Linked by Thom Holwerda on Tue 8th May 2012 11:56 UTC, submitted by nej_simon
PDAs, Cellphones, Wireless Tizen reached 1.0 only recently, but there's already a Tizen Conference going on - and during that conference, Samsung had a relatively barebones reference device running Tizen 1.0. The Handheld Blog has a seven minute video of the device in action, and while I'm very happy big players are investing in all these alternative platforms, I do have to wonder - how viable are they?
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RE: You don't need a reason
by kaiwai on Sun 13th May 2012 02:43 UTC in reply to "You don't need a reason"
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I always hate it when people question alternatives. Be happy there are alternatives, they are not popular or probably won't become popular but who cares?

There are people working on ReactOS, is that ever gonna be used for production purposes? And what aobut the 99999 different Linux distributions, why not make one really good one?

And yes Tizen might not become big but it's a nice project to check the possibilities. Other than that, letting your competition know that you are always working on something new keeps them sharp and that's better for us cosumers.

But equally what makes or breaks a platform these days is the ecosystem that developers target for both free (paid for via advertisements) and paid for applications. Both models require economies of scale of the operating system for these said developers to jump on board and make their applications available where as fragmentation undermines this issue. This fragmentation can occur in two ways, the first is version fragmentation (Android is an example with an inconsistent update and upgrade policy resulting developers having to work around version specific bugs) and fragmentation of operating systems where developers simply avoid those alternatives thus entrenching the status quo.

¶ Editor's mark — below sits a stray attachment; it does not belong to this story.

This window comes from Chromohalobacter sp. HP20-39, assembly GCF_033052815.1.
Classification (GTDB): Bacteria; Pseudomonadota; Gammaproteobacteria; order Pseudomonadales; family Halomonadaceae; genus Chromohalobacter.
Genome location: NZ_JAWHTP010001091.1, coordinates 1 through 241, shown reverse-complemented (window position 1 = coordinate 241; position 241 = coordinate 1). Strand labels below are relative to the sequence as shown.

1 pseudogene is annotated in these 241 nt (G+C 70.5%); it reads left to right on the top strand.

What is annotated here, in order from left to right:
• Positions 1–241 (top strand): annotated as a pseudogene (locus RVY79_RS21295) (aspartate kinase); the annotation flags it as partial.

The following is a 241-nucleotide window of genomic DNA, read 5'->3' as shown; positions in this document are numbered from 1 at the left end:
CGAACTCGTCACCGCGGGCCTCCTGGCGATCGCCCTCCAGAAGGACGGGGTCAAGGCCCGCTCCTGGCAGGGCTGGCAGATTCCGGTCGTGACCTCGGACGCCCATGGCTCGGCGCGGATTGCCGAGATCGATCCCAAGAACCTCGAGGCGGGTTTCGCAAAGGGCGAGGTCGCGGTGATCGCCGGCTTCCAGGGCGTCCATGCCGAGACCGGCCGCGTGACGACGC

Don't get me wrong, we really do need an alternative given how crappy Android is when it comes to long term support of updates and upgrades plus the horrible slowness of these upgrades and updates getting to consumers but Samsung having 3-4 platforms doesn't help the situation. What Samsung should have done was take their existing Bada and scale it up - I would have also replaced the Linux kernel with something like a BSD so that drivers etc. don't need to be re-invented every time the operating system is upgraded. There should be no need for months of testing if you've already written your drivers already for Linux - it should be just a matter of recompiling the kernel, if you require re-testing of your driver with a new version then obviously something is very broken in how things are designed.

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